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A preliminary hearing into a criminal case against Jehovah's Witness Dennis Christensen, a 46-year old Danish citizen charged with extremism, was adjourned shortly after resuming in Russia's central city of Oryol.

Judge Aleksei Rudnev adjourned the hearing on April 3 after the defendant asked for additional time to get acquainted with all the materials in the case, including video and audio.

Christensen was arrested in May 2017 and has been in pretrial detention since then.

If convicted, he may face up to 10 years in prison.

Jehovah's Witnesses have long been viewed with suspicion in Russia for their positions on military service, voting, and government authority in general.

Freedom of religion is formally guaranteed in Russia but legislation sets out Orthodox Christianity, Islam, Judaism, and Buddhism as the country's four traditional religions, and smaller denominations frequently face discrimination.

In April 2017, the Supreme Court labeled the Jehovah's Witnesses an extremist organization, ordering the seizure of its property in Russia and effectively banning worshipers from the country.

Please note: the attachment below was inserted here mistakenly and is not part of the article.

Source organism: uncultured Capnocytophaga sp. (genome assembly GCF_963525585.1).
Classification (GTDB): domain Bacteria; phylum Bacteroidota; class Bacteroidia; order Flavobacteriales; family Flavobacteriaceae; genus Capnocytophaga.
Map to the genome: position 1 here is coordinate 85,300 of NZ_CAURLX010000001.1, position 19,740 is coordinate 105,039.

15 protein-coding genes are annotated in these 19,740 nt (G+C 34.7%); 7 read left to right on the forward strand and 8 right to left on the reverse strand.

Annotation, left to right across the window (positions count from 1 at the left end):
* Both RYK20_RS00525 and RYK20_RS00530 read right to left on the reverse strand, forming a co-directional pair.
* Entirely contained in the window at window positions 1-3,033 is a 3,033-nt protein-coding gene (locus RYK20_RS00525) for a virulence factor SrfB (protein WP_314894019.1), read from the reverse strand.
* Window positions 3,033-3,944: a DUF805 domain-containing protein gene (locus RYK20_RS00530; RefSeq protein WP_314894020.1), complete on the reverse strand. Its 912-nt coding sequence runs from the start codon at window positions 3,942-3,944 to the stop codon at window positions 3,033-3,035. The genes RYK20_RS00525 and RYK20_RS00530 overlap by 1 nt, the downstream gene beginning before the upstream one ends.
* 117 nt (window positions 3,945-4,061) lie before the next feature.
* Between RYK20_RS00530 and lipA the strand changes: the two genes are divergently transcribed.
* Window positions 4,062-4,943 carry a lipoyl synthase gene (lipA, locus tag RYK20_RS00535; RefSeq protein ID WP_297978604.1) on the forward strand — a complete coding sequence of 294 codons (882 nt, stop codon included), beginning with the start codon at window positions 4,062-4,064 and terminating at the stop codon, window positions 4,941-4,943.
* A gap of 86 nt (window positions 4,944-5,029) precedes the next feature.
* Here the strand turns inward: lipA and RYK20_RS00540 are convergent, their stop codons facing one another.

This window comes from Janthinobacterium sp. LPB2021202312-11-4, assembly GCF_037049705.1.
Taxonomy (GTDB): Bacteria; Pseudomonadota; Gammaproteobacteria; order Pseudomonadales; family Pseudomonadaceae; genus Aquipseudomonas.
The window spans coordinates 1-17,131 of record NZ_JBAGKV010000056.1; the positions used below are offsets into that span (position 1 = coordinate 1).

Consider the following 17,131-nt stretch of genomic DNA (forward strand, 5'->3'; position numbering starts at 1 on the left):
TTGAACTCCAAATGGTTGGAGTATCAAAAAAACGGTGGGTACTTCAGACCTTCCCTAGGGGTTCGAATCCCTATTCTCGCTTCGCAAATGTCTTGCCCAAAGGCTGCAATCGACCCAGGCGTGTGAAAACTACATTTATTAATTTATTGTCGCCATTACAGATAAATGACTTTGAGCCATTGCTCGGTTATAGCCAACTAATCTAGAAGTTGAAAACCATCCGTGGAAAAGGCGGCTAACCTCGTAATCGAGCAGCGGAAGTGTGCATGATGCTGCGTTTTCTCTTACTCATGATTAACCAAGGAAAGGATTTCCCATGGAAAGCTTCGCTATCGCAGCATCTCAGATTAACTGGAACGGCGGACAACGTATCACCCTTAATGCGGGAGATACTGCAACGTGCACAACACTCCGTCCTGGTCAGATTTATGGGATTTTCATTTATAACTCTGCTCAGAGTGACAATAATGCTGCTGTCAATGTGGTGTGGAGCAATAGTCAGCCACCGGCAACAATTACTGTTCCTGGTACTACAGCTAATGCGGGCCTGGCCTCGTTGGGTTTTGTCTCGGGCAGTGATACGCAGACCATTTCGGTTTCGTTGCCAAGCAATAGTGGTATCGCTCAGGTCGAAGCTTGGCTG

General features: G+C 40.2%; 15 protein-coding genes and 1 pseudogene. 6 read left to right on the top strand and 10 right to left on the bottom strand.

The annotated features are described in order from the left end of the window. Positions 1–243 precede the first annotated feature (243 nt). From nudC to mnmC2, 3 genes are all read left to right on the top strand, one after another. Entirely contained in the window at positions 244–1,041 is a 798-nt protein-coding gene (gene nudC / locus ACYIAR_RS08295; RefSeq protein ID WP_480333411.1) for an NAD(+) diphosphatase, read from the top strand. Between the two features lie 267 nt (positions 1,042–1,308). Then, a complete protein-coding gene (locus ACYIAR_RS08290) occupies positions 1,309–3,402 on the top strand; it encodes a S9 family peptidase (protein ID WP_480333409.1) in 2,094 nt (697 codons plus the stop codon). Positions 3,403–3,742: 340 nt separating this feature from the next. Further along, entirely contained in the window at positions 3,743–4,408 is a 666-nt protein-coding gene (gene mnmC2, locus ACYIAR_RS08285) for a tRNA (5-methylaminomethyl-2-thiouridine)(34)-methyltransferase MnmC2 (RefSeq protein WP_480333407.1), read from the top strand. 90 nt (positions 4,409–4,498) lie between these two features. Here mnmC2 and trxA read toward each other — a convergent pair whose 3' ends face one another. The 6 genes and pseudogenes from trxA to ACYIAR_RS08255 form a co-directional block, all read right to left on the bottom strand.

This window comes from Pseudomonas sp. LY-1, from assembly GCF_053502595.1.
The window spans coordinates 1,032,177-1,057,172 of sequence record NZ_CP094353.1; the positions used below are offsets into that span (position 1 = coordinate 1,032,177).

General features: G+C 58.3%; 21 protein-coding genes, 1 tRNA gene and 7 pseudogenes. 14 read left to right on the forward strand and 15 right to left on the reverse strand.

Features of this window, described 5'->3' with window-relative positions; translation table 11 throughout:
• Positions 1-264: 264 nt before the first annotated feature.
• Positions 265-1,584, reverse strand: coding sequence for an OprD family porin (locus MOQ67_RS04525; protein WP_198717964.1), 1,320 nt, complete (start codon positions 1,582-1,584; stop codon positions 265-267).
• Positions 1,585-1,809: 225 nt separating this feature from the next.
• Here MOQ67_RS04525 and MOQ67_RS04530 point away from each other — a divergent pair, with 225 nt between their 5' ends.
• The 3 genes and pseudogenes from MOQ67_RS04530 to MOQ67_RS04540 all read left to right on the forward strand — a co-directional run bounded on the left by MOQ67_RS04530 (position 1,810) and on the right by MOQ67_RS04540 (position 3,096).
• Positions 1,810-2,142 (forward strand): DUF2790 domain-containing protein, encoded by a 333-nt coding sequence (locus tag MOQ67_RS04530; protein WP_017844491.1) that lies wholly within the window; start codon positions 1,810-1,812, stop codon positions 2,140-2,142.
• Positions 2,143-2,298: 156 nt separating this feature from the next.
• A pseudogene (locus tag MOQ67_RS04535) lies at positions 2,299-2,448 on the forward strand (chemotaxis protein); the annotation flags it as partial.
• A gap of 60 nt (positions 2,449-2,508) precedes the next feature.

Since then, there have been a growing number of reports of worshipers being targeted for harassment.

Russia's Memorial human rights center recognized Christensen as a political prisoner in July 2017.

Human Rights Watch has urged Russian authorities to release Christensen, saying that he was exercising his right to practice his religion.

With reporting by
Russian opposition leader Aleksei Navalny

Russian opposition politician and Kremlin critic Aleksei Navalny plans to establish a new political party, the lawyer of his Anticorruption Foundation, Ivan Zhdanov, says.

Zhdanov posted on Twitter on April 3 an official letter by the Justice Ministry dated March 29 confirming that the documents had been filed with the ministry to hold the founding congress of a new political party titled Rabocheye Nazvaniye, which can be translated as either Working Name or Provisional Title.

Zhdanov wrote on Twitter that the founding congress of the new party will be held on May 19, adding that "since the [party's] name was taken from us, the party's name will be provisional until the congress."

The Justice Ministry said last month that Navalny's former supporter, Vitaly Serukanov, had registered a new party, called Party of Progress. In the past, the ministry refused six times to register Navalny's party under that name.

Navalny, a vocal foe of Russian President Vladimir Putin who has organized large street protests on several occasions and published a series of reports alleging corruption in Russia's ruling elite, was barred from the March presidential race due to a conviction on financial-crimes charges he contends were fabricated by the Kremlin to sideline him.

With reporting by Novaya Gazeta

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